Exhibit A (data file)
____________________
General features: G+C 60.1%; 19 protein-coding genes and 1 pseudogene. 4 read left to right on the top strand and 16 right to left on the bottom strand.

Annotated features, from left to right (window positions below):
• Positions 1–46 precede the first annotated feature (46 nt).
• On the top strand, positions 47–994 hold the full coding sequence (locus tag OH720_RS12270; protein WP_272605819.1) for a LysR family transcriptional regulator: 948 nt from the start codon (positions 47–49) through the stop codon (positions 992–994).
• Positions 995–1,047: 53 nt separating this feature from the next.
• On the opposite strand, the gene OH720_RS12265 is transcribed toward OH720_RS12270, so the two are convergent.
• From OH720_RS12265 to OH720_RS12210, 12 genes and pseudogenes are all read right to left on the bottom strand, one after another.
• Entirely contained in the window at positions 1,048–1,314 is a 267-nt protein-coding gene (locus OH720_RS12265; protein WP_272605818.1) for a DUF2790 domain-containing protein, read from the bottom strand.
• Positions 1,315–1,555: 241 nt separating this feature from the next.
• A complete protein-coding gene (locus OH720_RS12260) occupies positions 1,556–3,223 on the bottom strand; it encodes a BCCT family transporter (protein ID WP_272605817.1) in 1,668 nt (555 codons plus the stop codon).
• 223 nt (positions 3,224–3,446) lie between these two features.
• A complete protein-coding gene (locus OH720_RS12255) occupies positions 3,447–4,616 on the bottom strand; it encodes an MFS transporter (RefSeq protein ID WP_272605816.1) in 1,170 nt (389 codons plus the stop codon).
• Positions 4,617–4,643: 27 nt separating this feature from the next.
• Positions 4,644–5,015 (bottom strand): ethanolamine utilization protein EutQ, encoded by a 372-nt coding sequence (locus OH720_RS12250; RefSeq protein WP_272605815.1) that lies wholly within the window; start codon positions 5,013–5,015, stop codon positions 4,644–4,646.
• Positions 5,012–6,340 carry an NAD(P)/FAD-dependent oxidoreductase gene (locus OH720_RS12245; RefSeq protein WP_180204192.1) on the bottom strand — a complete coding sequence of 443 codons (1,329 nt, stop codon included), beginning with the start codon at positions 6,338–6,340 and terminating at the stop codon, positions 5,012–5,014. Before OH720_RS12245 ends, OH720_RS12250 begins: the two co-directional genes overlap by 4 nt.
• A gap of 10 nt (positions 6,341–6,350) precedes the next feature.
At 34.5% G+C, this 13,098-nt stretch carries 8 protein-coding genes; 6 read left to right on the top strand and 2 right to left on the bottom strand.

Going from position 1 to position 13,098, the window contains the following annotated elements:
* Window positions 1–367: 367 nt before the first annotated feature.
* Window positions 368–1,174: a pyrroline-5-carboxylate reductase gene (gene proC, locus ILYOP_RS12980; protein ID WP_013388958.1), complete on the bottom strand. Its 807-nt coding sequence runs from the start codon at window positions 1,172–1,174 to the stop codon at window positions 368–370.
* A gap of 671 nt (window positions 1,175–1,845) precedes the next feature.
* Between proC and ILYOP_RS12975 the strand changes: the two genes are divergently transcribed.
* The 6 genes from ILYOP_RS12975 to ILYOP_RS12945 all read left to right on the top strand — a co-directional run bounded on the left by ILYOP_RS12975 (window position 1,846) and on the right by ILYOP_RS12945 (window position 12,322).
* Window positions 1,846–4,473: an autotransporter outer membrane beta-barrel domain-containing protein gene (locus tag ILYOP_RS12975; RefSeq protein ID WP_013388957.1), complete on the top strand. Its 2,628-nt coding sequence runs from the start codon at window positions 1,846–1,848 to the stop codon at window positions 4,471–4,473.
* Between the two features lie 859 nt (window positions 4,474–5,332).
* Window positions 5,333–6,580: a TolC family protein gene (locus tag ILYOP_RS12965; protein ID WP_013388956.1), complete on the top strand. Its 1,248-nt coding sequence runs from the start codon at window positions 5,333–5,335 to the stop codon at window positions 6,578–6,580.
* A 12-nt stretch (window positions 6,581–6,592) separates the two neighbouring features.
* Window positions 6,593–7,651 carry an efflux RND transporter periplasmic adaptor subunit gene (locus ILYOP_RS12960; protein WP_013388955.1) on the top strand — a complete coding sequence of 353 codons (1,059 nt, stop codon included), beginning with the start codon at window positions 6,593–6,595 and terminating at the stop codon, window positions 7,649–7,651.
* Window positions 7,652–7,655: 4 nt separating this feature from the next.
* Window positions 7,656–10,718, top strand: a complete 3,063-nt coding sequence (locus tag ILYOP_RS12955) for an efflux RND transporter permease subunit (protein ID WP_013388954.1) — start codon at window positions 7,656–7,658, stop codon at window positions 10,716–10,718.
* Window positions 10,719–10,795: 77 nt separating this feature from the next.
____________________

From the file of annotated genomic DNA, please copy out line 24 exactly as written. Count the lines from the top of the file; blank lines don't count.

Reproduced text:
* Window positions 1,846–4,473: an autotransporter outer membrane beta-barrel domain-containing protein gene (locus tag ILYOP_RS12975; RefSeq protein ID WP_013388957.1), complete on the top strand. Its 2,628-nt coding sequence runs from the start codon at window positions 1,846–1,848 to the stop codon at window positions 4,471–4,473.